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Renewable energy can provide a host of benefits to society. In addition to the reduction of carbon dioxide (CO2) emissions, governments have enacted renewable energy (RE) policies to meet a number of objectives including the creation of local environmental and health benefits; facilitation of energy access, particularly for rural areas; advancement of energy security goals by diversifying the portfolio of energy technologies and resources; and improving social and economic development through potential employment opportunities. Energy access and social and economic development have been the primary drivers in developing countries whereas ensuring a secure energy supply and environmental concerns have been most important in developed countries.
An increasing number and variety of RE policies–motivated by a variety of factors–have driven substantial growth of RE technologies in recent years. Government policies have played a crucial role in accelerating the deployment of RE technologies. At the same time, not all RE policies have proven effective and efficient in rapidly or substantially increasing RE deployment. The focus of policies is broadening from a concentration almost entirely on RE electricity to include RE heating and cooling and transportation.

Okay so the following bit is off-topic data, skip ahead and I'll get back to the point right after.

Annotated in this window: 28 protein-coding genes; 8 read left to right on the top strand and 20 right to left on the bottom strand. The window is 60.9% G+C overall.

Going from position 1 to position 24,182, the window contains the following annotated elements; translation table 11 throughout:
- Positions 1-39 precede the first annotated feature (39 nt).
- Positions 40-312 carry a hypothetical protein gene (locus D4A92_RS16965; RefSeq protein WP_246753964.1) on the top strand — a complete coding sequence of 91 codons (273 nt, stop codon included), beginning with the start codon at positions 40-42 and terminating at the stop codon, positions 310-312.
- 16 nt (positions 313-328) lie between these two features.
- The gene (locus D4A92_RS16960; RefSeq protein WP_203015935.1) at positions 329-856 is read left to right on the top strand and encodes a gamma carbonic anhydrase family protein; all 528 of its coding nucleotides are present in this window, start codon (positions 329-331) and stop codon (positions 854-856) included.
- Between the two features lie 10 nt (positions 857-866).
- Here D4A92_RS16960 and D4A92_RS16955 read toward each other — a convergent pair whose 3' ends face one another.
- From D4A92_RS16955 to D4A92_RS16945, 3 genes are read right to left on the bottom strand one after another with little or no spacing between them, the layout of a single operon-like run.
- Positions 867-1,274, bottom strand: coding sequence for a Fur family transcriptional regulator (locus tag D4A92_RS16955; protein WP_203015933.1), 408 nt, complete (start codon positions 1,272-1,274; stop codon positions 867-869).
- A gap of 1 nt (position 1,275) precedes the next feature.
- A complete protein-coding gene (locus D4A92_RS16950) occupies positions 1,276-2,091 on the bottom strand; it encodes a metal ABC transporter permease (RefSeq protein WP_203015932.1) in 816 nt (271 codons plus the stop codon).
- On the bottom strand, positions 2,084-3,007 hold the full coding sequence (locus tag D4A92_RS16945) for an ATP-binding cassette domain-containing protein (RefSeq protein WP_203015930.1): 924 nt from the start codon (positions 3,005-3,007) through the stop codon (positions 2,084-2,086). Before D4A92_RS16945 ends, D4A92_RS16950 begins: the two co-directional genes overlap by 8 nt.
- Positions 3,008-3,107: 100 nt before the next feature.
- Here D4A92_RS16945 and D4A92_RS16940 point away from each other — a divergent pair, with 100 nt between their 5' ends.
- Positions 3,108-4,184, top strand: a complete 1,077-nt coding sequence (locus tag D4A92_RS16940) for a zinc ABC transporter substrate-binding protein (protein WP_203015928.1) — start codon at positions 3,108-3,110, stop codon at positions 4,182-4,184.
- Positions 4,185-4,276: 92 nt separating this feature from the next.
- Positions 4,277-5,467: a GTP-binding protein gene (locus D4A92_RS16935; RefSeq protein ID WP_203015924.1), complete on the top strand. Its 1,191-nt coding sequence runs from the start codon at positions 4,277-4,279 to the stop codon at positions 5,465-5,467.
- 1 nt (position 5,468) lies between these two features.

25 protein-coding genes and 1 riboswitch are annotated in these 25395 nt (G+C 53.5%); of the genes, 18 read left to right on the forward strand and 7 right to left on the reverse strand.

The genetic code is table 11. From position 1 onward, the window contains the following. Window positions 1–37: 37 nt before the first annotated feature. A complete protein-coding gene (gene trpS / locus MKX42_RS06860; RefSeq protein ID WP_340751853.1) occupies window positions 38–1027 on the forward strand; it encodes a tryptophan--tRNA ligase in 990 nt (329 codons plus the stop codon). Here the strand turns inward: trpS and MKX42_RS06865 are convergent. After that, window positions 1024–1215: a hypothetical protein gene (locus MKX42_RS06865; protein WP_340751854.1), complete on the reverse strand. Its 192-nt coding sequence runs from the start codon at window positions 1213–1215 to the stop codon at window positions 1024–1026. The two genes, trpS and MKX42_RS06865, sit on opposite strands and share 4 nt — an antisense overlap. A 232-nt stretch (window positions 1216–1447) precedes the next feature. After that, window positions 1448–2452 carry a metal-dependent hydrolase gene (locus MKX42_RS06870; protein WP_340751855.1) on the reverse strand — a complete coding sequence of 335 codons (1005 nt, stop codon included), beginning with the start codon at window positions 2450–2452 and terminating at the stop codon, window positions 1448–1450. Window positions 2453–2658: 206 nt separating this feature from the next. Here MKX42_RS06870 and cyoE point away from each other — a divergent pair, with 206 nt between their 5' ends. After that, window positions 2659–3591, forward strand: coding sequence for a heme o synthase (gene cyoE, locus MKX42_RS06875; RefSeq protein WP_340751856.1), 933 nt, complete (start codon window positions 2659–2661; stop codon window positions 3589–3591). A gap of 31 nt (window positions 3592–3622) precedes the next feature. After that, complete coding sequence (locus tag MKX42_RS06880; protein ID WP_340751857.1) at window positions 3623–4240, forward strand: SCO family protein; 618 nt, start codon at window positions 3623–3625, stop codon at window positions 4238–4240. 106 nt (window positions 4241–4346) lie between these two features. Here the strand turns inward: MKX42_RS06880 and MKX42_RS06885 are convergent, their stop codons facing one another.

RE policies have promoted an increase in RE capacity installations by helping to overcome various barriers. Barriers specific to RE policymaking (e.g., a lack of information and awareness), to implementation (e.g., a lack of an educated and trained workforce to match developing RE technologies) and to financing (e.g., market failures) may further impede deployment of RE.
This paper analyzes 1850 cost data for a sample of 36 steamboats operating on five routes. The results indicate no economies or diseconomies of scale. Substantial differences in the cost per ton-mile are found between routes. These differences are largely explained by differences in capacity utilization.
This study indicates that profit rates in western river steamboating were typical of the returns earned in other antebellum business activities, and that returns were much higher on tributary than on trunk steamboating routes.
Estimates of costs and revenues for steamboating in the Louisville-New Orleans trade indicate that after the 1820's the steamboat transport market experienced the long–run equilibrium characteristic of purely competitive industries.
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